Project

Refiguring American Art September 2014 – August 2017

‘Refiguring American Art’ is a research project that seeks to advance new approaches in the study of post-war American art.

Sam Francis, ‘Around the Blues’ 1957, 1962–3
Sam Francis
Around the Blues 1957, 1962–3
Tate
© Estate of Sam Francis/ ARS, NY & DACS, London 2019

This initiative draws on Tate’s collection to reveal a richer and more complex view of post-war American art and culture. Bridging the worlds of academia and the museum, it brings together contributions from leading scholars of American art in the UK and America and will lead to publications (notably, online In Focus projects), gallery displays, academic workshops ;and a conference at Tate.

Led by Dr Alex J. Taylor, the project, which began in 2014, seeks to shine new light on American artists of significant period stature who have fallen from scholarly attention or whose work invites new perspectives. Artworks that can serve to broaden how we understand key movements or complicate the categories of post-war practice are a particular focus for inquiry. Research on the international histories of American art – especially its exhibition and reception in Britain, and at Tate itself – will illuminate the transnational networks that shaped art and society in the post-war decades.

RESEARCH THEMES

Four research themes serve as threads that run through the various outcomes of ‘Refiguring American Art’:

1. Transnational Modernisms

How did migration and expatriate experience shape American art? What was the role of cold war politics and alleged cultural imperialism in American art’s international reception? How did exchanges between American and European modernisms influence their respective histories?

2. Economies of Taste

How did the American avant-garde relate to the nation’s booming consumer culture? What role did the art world play in shaping the norms of good taste? To what extent were the forms of post-war art shaped by the interests of a buoyant global art market, and an increasingly powerful museum sector?

3. Contextualising Abstraction

What were the connections between modernist abstraction and the everyday world? How did it engage with the spaces and experiences of modern life? What were its connections with the realms of ideology, philosophy and religion? How did American artists seek to problematise the boundaries between abstraction and figuration?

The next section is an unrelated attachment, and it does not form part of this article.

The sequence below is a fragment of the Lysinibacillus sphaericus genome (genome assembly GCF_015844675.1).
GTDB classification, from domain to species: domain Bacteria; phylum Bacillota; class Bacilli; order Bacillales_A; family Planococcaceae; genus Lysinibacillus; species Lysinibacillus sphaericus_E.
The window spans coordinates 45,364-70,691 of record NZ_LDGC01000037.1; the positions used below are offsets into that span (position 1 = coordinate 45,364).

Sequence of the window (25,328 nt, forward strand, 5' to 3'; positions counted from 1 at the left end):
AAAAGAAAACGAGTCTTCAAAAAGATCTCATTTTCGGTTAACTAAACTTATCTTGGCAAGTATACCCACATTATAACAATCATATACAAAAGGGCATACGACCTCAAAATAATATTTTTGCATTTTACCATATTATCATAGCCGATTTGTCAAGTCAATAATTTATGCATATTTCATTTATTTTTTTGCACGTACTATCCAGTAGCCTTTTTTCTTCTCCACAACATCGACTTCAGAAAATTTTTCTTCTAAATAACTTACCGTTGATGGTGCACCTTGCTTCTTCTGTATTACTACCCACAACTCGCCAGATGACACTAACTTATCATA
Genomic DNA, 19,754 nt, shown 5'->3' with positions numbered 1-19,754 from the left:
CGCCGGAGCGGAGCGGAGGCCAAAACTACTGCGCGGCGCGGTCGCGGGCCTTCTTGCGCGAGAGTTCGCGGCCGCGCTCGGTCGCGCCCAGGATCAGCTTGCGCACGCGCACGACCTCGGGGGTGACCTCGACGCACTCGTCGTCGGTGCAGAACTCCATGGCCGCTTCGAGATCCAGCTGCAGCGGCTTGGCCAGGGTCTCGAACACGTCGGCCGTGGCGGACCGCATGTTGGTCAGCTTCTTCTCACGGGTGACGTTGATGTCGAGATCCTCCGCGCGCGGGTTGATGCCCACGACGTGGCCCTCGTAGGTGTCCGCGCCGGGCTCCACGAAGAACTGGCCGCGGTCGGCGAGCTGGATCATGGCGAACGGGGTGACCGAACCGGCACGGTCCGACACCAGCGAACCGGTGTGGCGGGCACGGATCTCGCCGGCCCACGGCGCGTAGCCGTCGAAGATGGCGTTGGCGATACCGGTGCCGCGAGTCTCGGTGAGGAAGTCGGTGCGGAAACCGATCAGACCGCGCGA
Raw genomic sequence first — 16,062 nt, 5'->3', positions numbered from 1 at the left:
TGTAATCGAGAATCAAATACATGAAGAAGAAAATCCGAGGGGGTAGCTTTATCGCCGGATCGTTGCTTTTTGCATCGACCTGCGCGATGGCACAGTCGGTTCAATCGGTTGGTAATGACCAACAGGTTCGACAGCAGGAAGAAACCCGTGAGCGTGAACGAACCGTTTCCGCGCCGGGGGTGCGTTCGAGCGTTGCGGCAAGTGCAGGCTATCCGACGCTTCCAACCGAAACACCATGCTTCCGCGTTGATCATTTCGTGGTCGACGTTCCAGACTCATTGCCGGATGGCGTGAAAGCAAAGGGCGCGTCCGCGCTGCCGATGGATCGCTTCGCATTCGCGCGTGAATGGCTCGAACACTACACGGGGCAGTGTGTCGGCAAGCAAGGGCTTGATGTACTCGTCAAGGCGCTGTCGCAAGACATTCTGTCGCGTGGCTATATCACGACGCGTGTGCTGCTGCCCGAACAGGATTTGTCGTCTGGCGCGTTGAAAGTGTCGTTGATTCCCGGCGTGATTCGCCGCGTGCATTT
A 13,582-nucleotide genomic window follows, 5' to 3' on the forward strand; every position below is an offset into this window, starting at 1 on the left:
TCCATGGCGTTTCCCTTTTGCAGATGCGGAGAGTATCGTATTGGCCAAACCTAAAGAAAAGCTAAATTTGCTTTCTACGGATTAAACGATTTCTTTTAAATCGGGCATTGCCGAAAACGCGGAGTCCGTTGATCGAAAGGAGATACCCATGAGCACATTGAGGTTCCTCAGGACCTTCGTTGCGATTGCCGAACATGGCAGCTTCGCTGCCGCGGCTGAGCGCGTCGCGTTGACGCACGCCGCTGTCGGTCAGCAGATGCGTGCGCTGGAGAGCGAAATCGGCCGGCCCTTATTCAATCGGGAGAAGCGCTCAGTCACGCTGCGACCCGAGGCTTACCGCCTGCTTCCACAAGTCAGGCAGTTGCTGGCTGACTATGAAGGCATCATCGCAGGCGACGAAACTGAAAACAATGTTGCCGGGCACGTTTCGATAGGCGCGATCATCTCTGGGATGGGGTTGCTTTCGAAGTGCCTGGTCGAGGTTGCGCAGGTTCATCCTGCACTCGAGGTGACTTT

4. Built Environments

How did the visual culture of the built environment inform the work of post-war artists? How did the politics of urban renewal and redevelopment inform their practices? How did emerging ecological interests shape artistic engagements with industrial waste and other human interventions in the environment?

Major publication

Academic Advisory Board

The project is guided by an Academic Advisory Board comprising:

Dr Jo Applin, Courtauld Institute of Art
Dr James Boaden, University of York
Dr Lucy Bradnock, University of Nottingham
Professor Thomas Crow, New York University
Professor Martin Hammer, University of Kent
Professor Mignon Nixon, University College London
Dr Cara Rodway, Eccles Centre for American Studies, British Library
Dr Alistair Rider, University of St Andrews

Supported by the Terra Foundation for American Art

Project Information

Project type
Research

Lead department
Tate Research

Project team
Dr Julia Tatiana Bailey, Terra Foundation for American Art Research Project Manager
Dr Jennifer Mundy, Head of Collection Research, Tate
Dr Alex Taylor, Terra Foundation Research Fellow in American Art

More about the project

  • American Art: In Focus

    Read In Focus projects commissioned as part of the Refiguring American Art research project.
  • Artwork summaries

    Here we bring together over fifty summary texts about individual artworks in Tate’s collection that were written as part of ...
  • Workshops and conferences

    Read information about the workshops hosted by the Refiguring American Art project and abstracts from the major international conference held ...